Lecture 8 - Wireless Security - Wireless Security Lecture 8...

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Wireless Security Lecture 8
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Outline 1. Wireless intro & history 2. Wireless network modes 3. SSID 4. WEP 5. WPA 6. WPA2 7. Wireless Network tools 8. References
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Background & Overview History Developed for military use Security widely noticed after Peter Shipley’s 2001 DefCon preso on War Driving DHS labeled Wi-Fi a terrorist threat, demanded regulation Non Wi-Fi types CDPD 19.2 kbps analog GPRS 171.2 kbps digital WAP bandwidth-efficient content delivery Ricochet 176 kbps wireless broadband flop Bluetooth personal area networks, range limited only by transmit power Blackberry Use cellular & PCS networks, no authentication at console IEEE 802 series standards 802.11 wireless LANs 802.15 wireless personal area networks (e.g., Bluetooth) 802.16 wireless broadband up to 155Mb, wireless ISPs
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802.11 Standards 802.11a 54 [email protected] GHz Not interoperable with 802.11b Limited distance Dual-mode APs require 2 chipsets, look like two APs to clients Cisco products: Aironet 1200 802.11b 11 [email protected] GHz Full speed up to 300 feet Coverage up to 1750 feet Cisco products: Aironet 340, 350, 1100, 1200 802.11g 54 [email protected] GHz Same range as 802.11b Backward-compatible with 802.11b Speeds slower in dual-mode Cisco products: Aironet 1100, 1200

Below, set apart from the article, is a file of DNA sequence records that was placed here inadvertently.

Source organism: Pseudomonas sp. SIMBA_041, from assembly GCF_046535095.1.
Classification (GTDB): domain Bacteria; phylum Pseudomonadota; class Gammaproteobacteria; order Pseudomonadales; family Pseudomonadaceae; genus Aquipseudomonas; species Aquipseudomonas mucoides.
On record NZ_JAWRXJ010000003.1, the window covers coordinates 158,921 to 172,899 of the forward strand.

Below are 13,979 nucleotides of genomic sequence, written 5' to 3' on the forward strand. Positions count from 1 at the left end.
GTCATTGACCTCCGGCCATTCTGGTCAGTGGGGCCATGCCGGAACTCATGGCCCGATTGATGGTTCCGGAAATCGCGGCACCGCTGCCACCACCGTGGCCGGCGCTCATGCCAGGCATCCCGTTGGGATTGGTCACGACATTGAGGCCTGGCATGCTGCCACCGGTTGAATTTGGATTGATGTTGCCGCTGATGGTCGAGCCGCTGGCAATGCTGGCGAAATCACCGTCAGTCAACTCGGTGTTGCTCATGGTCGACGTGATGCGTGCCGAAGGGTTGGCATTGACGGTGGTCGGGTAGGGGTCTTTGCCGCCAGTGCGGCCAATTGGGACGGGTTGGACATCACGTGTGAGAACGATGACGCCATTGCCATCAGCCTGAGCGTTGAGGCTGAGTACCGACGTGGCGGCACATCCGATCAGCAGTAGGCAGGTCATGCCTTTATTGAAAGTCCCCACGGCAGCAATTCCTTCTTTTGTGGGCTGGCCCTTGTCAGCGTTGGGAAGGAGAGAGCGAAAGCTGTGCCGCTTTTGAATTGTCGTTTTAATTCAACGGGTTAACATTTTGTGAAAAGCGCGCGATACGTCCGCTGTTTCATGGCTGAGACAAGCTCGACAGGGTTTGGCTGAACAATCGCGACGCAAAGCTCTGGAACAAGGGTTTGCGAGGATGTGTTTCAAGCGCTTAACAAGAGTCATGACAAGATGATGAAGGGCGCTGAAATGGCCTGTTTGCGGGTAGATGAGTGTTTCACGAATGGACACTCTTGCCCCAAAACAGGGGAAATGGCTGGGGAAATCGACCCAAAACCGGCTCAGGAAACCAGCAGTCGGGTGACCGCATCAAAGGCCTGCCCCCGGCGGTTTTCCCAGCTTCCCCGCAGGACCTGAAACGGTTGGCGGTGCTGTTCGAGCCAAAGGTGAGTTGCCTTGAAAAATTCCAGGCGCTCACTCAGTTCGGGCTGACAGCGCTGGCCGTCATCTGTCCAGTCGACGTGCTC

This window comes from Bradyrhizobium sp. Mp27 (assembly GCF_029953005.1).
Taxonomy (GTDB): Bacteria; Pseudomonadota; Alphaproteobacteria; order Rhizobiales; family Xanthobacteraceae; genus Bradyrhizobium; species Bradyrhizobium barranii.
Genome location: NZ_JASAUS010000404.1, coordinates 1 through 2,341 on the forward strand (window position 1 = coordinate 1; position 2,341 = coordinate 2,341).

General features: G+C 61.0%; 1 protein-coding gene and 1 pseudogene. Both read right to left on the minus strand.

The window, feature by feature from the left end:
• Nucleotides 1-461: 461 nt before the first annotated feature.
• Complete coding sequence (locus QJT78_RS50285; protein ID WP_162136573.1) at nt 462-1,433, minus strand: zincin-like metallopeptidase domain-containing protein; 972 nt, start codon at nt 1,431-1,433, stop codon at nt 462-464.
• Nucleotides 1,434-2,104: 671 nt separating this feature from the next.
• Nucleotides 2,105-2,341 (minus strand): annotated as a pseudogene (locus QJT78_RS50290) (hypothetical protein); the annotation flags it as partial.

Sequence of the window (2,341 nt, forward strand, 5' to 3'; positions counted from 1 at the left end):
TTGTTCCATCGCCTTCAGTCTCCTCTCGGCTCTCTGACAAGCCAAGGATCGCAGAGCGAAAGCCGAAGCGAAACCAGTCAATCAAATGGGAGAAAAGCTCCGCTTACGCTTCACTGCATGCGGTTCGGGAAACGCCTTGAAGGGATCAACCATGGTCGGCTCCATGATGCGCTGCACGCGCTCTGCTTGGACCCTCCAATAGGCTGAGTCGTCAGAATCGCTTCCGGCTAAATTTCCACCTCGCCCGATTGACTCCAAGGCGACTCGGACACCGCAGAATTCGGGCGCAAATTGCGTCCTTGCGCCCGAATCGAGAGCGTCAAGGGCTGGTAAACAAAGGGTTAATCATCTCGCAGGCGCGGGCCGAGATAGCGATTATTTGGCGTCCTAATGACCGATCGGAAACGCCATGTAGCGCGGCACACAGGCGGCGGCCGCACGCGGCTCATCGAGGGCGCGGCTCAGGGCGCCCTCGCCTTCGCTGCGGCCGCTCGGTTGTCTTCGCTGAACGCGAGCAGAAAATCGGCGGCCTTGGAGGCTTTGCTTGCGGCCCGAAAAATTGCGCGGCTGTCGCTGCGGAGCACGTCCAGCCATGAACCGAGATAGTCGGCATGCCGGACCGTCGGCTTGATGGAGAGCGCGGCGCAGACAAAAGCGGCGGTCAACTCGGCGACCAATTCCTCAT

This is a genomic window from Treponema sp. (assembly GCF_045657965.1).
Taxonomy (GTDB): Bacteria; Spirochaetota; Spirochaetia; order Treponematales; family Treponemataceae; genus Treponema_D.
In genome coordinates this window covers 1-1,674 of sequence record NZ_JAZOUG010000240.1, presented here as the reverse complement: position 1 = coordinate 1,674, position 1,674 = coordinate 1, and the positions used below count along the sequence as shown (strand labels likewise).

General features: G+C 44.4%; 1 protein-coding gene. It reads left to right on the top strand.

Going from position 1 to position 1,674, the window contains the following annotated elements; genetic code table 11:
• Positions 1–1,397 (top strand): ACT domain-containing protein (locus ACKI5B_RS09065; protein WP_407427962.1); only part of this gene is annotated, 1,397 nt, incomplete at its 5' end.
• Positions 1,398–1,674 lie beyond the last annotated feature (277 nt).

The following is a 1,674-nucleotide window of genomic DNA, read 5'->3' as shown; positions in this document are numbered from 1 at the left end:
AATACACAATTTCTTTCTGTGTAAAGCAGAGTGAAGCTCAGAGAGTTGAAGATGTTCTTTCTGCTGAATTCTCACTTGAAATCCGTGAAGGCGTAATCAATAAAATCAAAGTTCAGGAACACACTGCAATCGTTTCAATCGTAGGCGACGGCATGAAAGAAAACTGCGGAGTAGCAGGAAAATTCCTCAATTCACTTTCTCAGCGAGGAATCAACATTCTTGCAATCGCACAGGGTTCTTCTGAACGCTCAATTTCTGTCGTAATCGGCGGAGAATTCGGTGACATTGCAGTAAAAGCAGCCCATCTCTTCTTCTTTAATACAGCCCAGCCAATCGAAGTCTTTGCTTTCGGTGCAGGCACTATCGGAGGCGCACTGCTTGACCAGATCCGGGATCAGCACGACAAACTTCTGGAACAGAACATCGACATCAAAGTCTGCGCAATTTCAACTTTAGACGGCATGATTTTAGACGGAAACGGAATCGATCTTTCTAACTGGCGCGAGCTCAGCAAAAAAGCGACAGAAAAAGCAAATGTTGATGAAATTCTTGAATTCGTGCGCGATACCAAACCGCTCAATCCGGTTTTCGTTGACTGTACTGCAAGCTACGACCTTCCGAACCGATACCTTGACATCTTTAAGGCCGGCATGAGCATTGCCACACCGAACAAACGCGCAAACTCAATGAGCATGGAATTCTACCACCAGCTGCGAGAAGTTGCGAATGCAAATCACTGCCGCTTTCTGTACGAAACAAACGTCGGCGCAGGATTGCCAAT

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802.11 Standards (Cont.) 802.11e QoS Dubbed “Wireless MultiMedia (WMM)” by Wi -Fi Alliance 802.11i Security Adds AES encryption Requires high cpu, new chips required TKIP is interim solution 802.11n (2009) up to 300Mbps 5Ghz and/or 2.4Ghz ~230ft range 802.11ac (under development) Will provide high through put in the 5 GHz band Will use wider RF bandwidth will enable multi-station WLAN throughput of at least 1 Gbps a maximum single link throughput of at least 500 Mbps
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Wireless Network Modes The 802.11 wireless networks operate in two basic modes: 1. Infrastructure mode 2. Ad-hoc mode Infrastructure mode: each wireless client connects directly to a central device called Access Point (AP) no direct connection between wireless clients AP acts as a wireless hub that performs the connections and handles them between wireless clients
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Wireless Network Modes (cont’d) The hub handles: the clients’ authentication, Authorization link-level data security (access control and enabling data traffic encryption) Ad-hoc mode: Each wireless client connects directly with each other No central device managing the connections Rapid deployment of a temporal network where no infrastructures exist (advantage in case of disaster…) Each node must maintain its proper authentication list
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SSID Service Set Identification SSID is the service set identifier or network name for the basic service set(BSS).
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  • Spring '16
  • Cryptography, Wireless network, Wi-Fi Protected Access, WEP

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